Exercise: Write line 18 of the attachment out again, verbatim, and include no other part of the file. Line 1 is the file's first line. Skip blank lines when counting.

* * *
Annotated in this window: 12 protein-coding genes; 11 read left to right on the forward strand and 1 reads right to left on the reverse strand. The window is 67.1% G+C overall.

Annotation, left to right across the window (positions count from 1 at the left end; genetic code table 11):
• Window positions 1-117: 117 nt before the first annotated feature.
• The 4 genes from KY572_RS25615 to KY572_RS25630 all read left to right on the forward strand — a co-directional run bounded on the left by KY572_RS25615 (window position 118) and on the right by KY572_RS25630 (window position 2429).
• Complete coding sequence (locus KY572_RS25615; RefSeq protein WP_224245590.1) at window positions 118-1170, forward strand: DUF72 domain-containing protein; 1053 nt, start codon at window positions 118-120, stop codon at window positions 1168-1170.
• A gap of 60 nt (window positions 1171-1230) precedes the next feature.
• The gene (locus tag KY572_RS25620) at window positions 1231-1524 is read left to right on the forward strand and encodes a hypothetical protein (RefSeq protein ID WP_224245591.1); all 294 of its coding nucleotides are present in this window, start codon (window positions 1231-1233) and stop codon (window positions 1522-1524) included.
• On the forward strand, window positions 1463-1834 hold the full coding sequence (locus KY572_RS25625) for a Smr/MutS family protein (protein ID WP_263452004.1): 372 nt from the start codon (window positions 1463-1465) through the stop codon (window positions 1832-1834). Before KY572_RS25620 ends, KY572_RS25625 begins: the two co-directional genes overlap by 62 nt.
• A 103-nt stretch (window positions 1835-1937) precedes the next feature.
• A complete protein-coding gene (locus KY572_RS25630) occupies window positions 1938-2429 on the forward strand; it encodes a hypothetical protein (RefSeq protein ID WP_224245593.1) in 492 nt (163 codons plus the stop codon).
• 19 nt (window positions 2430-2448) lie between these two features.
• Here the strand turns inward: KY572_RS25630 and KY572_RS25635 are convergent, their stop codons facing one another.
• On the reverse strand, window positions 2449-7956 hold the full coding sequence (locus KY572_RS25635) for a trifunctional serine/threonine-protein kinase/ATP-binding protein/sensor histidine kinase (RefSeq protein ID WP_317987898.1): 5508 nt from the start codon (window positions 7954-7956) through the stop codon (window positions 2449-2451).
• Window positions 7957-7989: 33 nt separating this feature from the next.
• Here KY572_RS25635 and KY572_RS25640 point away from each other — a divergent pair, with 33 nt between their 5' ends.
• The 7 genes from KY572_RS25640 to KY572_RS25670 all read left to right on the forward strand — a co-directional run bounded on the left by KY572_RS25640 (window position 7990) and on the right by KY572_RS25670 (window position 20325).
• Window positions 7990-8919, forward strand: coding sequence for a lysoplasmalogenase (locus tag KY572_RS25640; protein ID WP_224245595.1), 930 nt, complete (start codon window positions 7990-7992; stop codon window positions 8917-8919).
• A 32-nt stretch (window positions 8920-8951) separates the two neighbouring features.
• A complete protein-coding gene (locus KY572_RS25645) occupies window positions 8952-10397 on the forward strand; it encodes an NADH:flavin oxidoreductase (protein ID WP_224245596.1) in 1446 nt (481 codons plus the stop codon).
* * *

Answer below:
• A 32-nt stretch (window positions 8920-8951) separates the two neighbouring features.